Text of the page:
Biogas firm sues Weld County
Company claims commissioners’ decision to shut down plant was “irrational”
A company that converts cow manure into gas energy has sued Weld County commissioners in federal court claiming their “irrational” decision to shut down the renewable energy company’s $115 million plant was based on a relatively small number of complaints even though it is in compliance with county odor levels.
The lawsuit was filed Tuesday in Denver U.S. District Court on behalf of Heartland Biogas of San Diego against five Weld County commissioners. It claims the officials abused the company’s constitutional due process rights when they suspended its special review permit on Dec. 19.
Heartland is seeking monetary damages against the county and reinstatement of its special review permit. The lawsuit claims the government decision could cost the company $29.4 million in shutdown costs, $3.2 million a month in profits, and permanently damage its contracts with local ranchers and gas companies.
Messages left with county officials on Wednesday were not immediately returned.
On its website, officials tout Weld County as the third-largest county in Colorado with thousands of acres of prime agricultural land. Heartland uses an anaerobic digester system to convert cow manure and food waste from local ranches into natural gas. After the gas is cleaned and compressed, it is injected into the Colorado Interstate Gas Company pipeline.
The facility, which employs 39 full-time-equivalent employees, is one of the largest anaerobic facilities in the United States. Its output is comparable to a 20-megawatt electrical plant and also generates compost for local farms, the lawsuit says.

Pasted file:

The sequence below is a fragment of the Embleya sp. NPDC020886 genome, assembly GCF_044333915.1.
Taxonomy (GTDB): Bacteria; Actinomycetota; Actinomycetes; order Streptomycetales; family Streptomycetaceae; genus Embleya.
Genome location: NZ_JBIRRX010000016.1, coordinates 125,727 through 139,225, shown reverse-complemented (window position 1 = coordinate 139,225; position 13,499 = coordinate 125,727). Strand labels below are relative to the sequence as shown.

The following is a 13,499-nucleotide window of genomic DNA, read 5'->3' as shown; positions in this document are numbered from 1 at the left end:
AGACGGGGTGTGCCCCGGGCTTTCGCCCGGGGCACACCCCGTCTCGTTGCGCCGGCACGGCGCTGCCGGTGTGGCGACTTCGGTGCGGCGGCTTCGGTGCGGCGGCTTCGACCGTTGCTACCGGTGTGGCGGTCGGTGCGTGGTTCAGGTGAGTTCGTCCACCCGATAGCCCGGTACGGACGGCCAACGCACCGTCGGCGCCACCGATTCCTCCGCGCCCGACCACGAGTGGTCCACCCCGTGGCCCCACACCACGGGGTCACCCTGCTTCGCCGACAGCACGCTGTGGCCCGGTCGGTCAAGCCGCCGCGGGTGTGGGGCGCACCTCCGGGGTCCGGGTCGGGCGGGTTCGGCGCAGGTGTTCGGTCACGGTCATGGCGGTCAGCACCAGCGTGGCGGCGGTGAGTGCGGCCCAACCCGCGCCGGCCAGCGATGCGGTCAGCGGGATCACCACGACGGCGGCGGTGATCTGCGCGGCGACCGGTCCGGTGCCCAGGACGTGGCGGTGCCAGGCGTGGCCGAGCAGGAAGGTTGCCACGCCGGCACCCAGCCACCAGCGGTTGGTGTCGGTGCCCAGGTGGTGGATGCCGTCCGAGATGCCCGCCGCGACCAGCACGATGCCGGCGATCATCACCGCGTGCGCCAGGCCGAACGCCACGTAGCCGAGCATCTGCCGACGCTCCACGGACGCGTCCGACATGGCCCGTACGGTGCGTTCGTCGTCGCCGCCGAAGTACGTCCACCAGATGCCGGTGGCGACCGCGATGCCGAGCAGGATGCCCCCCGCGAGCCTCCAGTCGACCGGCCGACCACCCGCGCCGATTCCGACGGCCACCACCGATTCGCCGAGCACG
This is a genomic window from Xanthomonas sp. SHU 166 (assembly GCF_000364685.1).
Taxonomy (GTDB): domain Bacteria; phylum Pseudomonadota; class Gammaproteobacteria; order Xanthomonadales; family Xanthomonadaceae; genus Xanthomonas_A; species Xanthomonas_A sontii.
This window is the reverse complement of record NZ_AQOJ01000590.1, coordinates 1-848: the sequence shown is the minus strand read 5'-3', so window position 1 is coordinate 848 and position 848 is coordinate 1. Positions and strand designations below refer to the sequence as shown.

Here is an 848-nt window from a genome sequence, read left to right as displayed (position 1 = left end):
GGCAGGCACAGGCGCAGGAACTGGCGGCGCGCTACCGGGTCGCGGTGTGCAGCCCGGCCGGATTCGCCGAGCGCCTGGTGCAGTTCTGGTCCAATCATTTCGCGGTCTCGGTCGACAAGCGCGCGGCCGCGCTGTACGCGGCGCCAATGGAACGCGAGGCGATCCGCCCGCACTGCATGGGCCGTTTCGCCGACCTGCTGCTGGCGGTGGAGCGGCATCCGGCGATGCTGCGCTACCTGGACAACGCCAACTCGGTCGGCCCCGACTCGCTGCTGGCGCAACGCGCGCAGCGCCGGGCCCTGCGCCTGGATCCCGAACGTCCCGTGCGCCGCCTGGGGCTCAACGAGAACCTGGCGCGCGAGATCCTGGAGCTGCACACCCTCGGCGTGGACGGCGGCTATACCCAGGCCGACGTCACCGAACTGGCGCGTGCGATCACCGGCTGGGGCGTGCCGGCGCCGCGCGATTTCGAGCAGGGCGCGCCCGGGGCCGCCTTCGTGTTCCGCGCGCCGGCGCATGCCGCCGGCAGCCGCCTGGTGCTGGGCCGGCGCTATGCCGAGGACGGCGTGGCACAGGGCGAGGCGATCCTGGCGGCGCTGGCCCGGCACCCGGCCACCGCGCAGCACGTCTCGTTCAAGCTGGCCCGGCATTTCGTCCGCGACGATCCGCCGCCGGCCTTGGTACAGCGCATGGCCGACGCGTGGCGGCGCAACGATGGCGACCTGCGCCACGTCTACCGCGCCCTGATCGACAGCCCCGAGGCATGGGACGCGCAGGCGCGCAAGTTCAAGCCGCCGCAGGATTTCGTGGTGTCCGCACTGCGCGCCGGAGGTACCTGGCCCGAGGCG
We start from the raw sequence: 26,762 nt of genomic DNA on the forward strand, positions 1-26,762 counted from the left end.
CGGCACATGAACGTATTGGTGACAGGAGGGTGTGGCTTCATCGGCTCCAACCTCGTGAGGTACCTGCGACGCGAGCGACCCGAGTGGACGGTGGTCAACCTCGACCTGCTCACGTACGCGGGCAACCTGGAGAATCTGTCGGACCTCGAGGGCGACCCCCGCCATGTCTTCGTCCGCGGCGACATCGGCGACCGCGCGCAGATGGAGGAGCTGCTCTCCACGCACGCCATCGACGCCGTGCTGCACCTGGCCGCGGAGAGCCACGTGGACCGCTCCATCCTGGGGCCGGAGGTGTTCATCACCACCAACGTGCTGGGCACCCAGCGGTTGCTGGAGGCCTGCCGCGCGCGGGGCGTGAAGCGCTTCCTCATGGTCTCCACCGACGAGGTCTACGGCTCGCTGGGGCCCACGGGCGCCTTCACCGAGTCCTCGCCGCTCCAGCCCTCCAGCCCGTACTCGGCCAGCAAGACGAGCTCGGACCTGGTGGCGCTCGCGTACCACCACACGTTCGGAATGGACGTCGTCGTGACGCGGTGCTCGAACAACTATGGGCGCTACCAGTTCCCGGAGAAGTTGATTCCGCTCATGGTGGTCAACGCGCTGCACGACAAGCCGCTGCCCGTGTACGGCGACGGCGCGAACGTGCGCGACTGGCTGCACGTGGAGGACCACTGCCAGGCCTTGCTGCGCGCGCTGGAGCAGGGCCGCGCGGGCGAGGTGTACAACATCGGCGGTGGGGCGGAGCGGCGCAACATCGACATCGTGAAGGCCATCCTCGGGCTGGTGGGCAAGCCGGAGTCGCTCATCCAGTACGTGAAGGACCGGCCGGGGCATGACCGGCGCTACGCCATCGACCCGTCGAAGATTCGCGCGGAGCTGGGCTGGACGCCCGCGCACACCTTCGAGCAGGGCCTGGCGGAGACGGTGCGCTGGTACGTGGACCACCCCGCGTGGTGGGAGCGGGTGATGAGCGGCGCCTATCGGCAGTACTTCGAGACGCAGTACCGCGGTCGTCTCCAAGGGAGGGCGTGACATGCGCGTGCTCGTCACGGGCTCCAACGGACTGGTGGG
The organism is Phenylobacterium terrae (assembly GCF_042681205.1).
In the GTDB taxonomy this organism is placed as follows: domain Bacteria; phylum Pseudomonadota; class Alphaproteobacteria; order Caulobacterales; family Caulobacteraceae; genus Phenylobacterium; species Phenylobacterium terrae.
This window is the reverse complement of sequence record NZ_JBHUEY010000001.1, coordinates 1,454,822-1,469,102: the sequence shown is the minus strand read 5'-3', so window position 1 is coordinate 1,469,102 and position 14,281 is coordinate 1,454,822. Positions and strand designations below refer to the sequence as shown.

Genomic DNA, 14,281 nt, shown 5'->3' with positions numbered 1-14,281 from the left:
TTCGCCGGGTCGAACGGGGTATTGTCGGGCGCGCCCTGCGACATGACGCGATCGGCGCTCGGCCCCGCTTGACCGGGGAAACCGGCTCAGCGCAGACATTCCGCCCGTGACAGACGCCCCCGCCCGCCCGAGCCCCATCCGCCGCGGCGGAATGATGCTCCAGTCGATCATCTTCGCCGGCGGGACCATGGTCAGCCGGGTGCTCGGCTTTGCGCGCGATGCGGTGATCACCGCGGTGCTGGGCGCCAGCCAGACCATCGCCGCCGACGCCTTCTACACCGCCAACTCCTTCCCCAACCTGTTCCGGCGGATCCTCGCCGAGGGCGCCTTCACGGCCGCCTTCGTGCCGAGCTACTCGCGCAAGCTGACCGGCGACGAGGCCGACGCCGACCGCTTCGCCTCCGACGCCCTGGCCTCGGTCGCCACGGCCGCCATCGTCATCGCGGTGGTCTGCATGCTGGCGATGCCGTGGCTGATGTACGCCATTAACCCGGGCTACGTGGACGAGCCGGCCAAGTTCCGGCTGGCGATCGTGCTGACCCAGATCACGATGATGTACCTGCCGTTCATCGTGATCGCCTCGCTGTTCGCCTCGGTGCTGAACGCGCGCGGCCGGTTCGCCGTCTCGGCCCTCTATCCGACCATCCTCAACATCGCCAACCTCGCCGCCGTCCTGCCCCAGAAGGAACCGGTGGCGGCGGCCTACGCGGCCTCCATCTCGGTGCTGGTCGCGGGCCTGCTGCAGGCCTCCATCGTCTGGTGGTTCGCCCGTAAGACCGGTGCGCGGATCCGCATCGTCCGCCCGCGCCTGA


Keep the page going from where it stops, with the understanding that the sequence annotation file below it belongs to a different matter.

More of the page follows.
Heartland’s plant, which became fully operational in November of 2015, emits a bad smell.
But the company has only exceeded odor limits established by its Weld County permit once, on April 27, it claims. Subsequently, Heartland spent millions of dollars on studies and new apparatus to reduce odors, according to the lawsuit. Although 800 tests have been performed by county and state officials since April, the plant never has exceeded limits set by the county’s operational permit, the lawsuit says.
Despite the company’s mitigation efforts, Weld County commissioners limited the facility’s gas production by 60 percent after a Sept. 19 hearing. On Nov. 10, Heartland entered a “compliance order and consent” deal, agreeing to abate “alleged odor concerns” by investing $3 million in smell mitigation equipment. The company has committed to go even further by spending $4.2 million, the lawsuit says.
The lawsuit filed by attorneys from the Denver law firm of Holland & Hart claims Weld County commissioners were just going through the motions when they convened the latest of a series of public hearings on the matter on Dec. 19.
That was obvious, the lawsuit says, when Commissioner Barbara Kirkmeyer opened the meeting by saying: “So, I’m curious as to why do I need to have any further public hearing or public testimony, or even any testimony whatsoever … I was wondering why I can’t make a motion right now to suspend.”
Kirkmeyer is on vacation and could not be reached for comment Wednesday.
The lawsuit says the outcome of the Dec. 19 hearing was predetermined.
Board members made an “arbitrary, irrational and hostile decision to suspend Heartland’s renewable energy operation,” the lawsuit says. Their decision was based on persistent complaints largely by 10 people who made 80 percent of all the complaints against the plant, the lawsuit says.